True Purchasing Power

I walked into a client’s home a while back and the first thing out of their mouth was, “So tell me what I need to buy.” Nope, not the way I work. “There is no way to know what might be needed until we’ve gone through things, until we can see what we’re really dealing with, and even then there might be items already here that can fulfill the needs we find.” Ironically, by the time we finished working together, I had recommended one purchase, at which point, they decided to just throw away the items.

There are so many organizational products available with all these variations. We see a neat item on sale that seems to meet our needs, and we take three of them home. It is tempting to think that buying some organizational products will solve the mess around us. Unfortunately, these items do not fill themselves, removing the disorganization for us and often just contribute to the situation.

I mostly use three criteria to judge when to make purchases, and they can apply to virtually everything you might find yourself spending money on. It stays at the store until I know it will fit, where I will put it, and I actually need it. I heard a saying once that has stuck with me, “Let the store – store it for you.” Cute yes, but true.

  • Starting with finding out if it fits. This can apply from furniture to clothes to organizational bins. Furniture is the most obvious, and not many people buy items before knowing if it can fit in the space available. Even furniture comes with a variety of features though and if it fails to fit the things we need or want it for, then it does not actually fit. Clothes are often frustrating to take the time to try on in the store, so we guess and take them home, thinking it is easy to keep the receipt and return them later if they do not fit. This just makes more work for us, easily falling into the “I’ll do it another day” category; meanwhile we have excess stuff around. The nifty bins and boxes many stores sell might fit anywhere, but they too can become clutter around us.
  • Next, do you know where you will put it? It might be pretty or useful, but before you buy it, think about where precisely you are going to put it and how you will use it, if applicable. I have a penchant for decorative boxes, but started considering where I would put it as well as what I would put inside it before getting it. I contented myself with admiring it in the store and then walking away. If you know where it would go, but do not actually have room in that place, are you willing to get rid of something else to make room for the new item? If your pajama drawer is overflowing, are you going to get rid of one or two to make room for a new one? You can ask yourself, “What are you willing to give up in order to make room for the new item?” If you buy something because it is pretty when you don’t have a place to put it, it just ends to adding clutter and defeats the point of getting it.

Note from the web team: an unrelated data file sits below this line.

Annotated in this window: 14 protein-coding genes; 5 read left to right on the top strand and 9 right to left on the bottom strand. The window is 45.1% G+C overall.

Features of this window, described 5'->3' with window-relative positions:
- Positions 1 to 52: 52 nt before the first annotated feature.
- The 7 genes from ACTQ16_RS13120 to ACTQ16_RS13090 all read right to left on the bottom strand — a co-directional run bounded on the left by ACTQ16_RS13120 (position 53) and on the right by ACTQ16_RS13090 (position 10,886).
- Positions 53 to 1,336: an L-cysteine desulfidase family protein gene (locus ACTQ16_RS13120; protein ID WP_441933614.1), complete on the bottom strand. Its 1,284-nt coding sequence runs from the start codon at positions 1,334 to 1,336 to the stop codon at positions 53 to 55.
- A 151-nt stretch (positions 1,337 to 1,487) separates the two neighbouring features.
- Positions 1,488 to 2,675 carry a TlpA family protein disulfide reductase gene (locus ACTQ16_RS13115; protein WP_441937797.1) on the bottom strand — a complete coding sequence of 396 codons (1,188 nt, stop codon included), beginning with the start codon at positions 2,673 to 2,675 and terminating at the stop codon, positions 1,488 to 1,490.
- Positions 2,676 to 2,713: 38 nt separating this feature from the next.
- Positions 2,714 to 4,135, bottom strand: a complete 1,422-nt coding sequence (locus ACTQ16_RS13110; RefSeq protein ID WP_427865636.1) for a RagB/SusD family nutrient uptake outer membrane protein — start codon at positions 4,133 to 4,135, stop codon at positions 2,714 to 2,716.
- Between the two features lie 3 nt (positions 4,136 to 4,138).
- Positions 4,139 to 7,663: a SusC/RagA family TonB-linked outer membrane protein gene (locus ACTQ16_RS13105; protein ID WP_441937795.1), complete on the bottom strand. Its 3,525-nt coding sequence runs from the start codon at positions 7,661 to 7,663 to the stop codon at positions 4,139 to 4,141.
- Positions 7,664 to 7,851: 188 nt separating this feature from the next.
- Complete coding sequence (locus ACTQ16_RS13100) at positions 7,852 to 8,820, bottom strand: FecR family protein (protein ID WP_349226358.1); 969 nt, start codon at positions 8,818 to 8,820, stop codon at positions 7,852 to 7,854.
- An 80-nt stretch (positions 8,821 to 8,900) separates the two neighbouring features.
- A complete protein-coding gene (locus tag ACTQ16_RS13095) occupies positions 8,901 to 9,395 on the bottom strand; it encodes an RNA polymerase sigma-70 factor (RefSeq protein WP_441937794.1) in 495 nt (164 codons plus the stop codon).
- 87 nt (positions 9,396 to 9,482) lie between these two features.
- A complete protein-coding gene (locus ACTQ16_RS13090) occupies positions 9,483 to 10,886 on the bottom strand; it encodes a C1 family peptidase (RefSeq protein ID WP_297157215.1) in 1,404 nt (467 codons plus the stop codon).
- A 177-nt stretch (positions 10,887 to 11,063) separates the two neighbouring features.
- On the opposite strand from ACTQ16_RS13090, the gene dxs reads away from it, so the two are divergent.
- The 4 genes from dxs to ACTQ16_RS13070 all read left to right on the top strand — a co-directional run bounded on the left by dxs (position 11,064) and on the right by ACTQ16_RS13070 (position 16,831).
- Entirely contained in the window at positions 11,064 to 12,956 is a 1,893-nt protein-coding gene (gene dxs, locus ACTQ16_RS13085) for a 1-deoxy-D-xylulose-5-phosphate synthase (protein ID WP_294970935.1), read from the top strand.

• Maybe in some ways the hardest question, do you actually need it? Now I think this is worth asking, though the literal meaning of need is not my intent. I probably do not need another book, yet I also know that I am willing to sacrifice many things to make room for books. I once had a couple of makeshift shelves at the bottom of my closet, and eagerly purged my shoe collection to make space. Nevertheless, thinking in terms of whether it is needed can help filter out some of the temptations of that item. Despite not being much a cook, I find myself drawn to gadgets to make cooking easier, yet they end up being deemed “not needed.”

Other questions can help you determine when to pass up a new item in the store. If you start thinking about the things that tempt you, the ways you catch yourself, and what helps you walk away, you can find questions that fit you. You can then use those to test the importance of getting something right then.

Some other questions that can be helpful:

  • How many do you already have of that type of item? How many black sweaters do you need, even if this other has a different twist? How many rings are you reasonably going to wear over the year? How many bins do you need and will you use?
  • Do you love the item, or is it just good enough? There is no need to clutter our space with things that we do not deeply appreciate and make us happy.It is important to keep in mind that until you have gone through what you already have, you cannot know what exactly you need. Even if you know precisely what you have, deciding to buy something still needs to be approached with care. Some organizers believe in the idea of if you bring one thing into your home, you need to take one thing out. Although I view this as too extreme, the idea can remind us to be cautious in bringing more stuff into our home.

The things that stores offer us are supposed to benefit us, so it is up to us to be mindful of the choices and purchases we make. When we get the items that serve our needs and wants without creating clutter, we rarely have regrets about wasted money or time. We reinforce the idea that the stores and items can benefit us, yet do not, and cannot, dictate what will match our needs. When our money is not lost on indiscriminate items, we have the money to get what we need, when we need it. By approaching all shopping with the mentality that all purchases have to meet our specific needs, we have the truest form of purchasing power.

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